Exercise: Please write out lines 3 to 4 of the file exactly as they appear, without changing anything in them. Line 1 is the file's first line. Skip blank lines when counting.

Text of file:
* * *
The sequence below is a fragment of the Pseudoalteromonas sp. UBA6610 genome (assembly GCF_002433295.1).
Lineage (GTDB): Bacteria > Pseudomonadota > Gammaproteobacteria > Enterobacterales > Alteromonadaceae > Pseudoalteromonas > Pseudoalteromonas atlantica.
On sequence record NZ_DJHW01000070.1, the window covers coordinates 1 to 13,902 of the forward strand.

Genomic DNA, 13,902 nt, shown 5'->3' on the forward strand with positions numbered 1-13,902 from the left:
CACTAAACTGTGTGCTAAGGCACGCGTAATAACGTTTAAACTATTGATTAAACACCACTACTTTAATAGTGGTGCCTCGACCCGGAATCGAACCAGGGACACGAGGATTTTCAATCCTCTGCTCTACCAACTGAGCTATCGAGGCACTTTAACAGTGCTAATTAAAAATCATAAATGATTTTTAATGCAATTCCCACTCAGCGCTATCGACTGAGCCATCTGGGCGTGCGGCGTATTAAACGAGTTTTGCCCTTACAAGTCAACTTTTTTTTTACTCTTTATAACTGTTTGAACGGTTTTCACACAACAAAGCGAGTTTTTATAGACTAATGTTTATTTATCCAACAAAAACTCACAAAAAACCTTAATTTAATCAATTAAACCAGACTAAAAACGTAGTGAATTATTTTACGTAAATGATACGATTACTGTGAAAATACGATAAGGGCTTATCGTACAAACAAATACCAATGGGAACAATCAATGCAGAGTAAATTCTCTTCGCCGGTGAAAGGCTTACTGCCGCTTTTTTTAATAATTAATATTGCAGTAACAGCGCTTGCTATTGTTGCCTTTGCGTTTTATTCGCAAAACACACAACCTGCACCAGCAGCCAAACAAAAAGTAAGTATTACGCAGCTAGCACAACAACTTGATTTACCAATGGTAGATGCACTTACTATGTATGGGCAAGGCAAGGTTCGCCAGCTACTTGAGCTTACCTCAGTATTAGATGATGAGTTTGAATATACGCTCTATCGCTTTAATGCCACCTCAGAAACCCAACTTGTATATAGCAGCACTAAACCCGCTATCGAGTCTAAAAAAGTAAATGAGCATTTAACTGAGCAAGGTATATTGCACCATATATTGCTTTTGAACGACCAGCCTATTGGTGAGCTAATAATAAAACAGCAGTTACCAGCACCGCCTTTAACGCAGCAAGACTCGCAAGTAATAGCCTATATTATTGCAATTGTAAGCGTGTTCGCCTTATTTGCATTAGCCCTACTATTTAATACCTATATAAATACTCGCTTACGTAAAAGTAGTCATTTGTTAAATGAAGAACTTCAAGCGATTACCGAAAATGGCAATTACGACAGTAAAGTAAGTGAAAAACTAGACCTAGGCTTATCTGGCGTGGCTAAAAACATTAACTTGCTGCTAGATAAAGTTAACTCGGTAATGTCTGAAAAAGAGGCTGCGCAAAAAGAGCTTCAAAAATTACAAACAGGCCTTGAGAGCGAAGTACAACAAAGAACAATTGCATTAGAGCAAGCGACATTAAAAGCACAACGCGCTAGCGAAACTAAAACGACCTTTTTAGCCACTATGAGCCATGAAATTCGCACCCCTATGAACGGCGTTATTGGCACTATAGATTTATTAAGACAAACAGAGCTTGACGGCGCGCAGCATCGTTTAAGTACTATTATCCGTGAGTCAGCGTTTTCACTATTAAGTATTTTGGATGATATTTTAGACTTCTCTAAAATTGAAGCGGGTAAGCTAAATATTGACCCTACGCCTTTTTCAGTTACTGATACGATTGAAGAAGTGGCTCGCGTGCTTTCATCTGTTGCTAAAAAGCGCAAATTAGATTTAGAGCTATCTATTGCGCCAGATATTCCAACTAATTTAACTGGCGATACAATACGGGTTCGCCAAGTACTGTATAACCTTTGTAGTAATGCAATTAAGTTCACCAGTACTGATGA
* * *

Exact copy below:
On sequence record NZ_DJHW01000070.1, the window covers coordinates 1 to 13,902 of the forward strand.

Genomic DNA, 13,902 nt, shown 5'->3' on the forward strand with positions numbered 1-13,902 from the left: